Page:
HomeCarriersUK water utility connects to Vodafone’s NB-IoT network to stop leakages

UK water utility connects to Vodafone’s NB-IoT network to stop leakages

South East Water is connecting digital water meters, sensors and acoustic loggers on underground mains water pipes to Vodafone’s NB-IoT network in the UK. The arrangement is part of a year-long trial of the technology to monitor and fix water leakage, in line with targets to reduce leakage by 15 per cent by 2025.

The trial, underway in Kent, is the first deployment of NB-IoT devices in the UK water network. The 2025 target to reduce water leakages by 15 per cent has been set for the UK water industry by Ofwat.

Data will be collected from NB-IoT enabled devices and transmitted across Vodafone’s NB-IoT network. Acoustic loggers ‘listen’ for escaping water within the network to determine when leaks have occurred and to pinpoint the precise location. Analytics software will monitor readings and alert South East Water in the event of a leak.

Anne Sheehan, director at Vodafone Business, said: “NB-IoT has the power to transform the utilities sector. It provides a more accurate way of identifying and preventing leaks, helping companies like South East Water meet important regulatory and environmental standards. It is a perfect example of how technology can be used to create a more sustainable future and manage what is an increasingly precious commodity.”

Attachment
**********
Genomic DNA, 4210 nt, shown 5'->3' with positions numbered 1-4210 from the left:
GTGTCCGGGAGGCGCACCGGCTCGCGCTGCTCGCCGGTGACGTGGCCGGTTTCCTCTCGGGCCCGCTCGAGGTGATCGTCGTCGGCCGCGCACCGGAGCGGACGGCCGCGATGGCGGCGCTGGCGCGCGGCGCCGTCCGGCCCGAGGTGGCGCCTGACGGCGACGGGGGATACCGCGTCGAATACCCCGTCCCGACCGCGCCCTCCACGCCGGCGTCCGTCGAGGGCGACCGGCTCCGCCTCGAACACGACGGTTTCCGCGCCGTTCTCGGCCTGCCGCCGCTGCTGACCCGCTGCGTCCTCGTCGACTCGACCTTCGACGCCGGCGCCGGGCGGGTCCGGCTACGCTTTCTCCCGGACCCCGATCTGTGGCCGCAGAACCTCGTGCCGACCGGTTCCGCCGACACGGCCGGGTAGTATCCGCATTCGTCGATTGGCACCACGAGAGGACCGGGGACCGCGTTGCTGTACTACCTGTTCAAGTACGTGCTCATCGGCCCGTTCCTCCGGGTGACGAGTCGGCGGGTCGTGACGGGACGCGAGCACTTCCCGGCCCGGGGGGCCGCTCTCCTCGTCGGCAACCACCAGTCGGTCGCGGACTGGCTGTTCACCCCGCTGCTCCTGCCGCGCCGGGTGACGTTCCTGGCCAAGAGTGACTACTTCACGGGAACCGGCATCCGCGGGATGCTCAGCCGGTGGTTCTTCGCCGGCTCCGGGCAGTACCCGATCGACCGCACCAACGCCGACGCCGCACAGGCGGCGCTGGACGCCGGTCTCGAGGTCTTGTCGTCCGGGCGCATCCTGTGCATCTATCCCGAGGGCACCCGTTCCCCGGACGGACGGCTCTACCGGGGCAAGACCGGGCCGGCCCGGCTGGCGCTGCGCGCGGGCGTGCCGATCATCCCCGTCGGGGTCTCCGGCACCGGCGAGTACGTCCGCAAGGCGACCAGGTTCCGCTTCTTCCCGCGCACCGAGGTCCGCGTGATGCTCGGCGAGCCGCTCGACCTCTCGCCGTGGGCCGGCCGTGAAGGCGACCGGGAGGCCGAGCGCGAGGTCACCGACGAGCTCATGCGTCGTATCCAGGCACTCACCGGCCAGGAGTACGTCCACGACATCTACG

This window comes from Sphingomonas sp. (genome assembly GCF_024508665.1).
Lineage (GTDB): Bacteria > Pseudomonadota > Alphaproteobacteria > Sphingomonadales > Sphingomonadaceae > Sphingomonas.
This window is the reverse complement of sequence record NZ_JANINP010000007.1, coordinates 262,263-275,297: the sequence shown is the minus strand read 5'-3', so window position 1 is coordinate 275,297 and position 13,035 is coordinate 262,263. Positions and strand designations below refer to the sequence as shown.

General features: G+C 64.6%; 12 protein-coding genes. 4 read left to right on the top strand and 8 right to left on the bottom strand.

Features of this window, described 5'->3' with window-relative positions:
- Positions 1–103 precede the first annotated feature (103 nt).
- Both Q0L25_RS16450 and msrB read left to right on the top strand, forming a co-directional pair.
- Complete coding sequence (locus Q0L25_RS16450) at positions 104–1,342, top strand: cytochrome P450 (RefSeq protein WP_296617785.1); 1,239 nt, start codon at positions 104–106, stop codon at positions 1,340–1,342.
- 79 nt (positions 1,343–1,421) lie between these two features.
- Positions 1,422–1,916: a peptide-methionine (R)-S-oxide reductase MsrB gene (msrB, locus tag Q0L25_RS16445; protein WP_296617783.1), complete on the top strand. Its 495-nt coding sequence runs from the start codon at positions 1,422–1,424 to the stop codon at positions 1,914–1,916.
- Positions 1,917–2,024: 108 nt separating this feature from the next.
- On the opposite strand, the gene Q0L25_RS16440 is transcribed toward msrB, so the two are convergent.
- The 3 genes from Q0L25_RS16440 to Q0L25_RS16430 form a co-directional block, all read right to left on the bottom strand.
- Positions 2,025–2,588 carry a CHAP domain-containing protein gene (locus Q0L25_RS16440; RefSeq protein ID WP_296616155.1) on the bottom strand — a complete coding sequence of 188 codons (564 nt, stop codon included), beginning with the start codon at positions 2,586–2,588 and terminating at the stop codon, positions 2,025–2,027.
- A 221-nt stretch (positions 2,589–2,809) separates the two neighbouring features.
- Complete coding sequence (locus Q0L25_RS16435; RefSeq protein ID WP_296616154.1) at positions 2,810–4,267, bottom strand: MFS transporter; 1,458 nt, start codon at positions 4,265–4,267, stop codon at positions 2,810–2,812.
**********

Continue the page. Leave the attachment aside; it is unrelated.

Simon Earl, director of operations at South East Water, said: “This solution has the potential to alert us to the smallest leak – in either our or our customers’ pipes – as soon as it occurs; and could even enable us to predict and prevent pipeline failure before it happens. This has the potential to reduce the water we take from the environment, further minimise interruptions to supply and increase the resilience of the service we provide to our customers.”

NB-IoT operates within a narrow radio band frequency to provide wider coverage and deeper penetration than traditional cellular networks. It also operates at low power so that batteries within IoT devices in the field, such as sensors, can last up to 10 years.

Other low-power wide-area (LPWA) technologies pitching up in the utilities and smart cities spaces include LoRaWAN and Sigfox.

Check out the new report and webinar on the state of the LPWA market, looking at the rivalry of LoRaWAN, Sigfox, NB-IoT and LTE-M – go here for the report, go here for the webinar.

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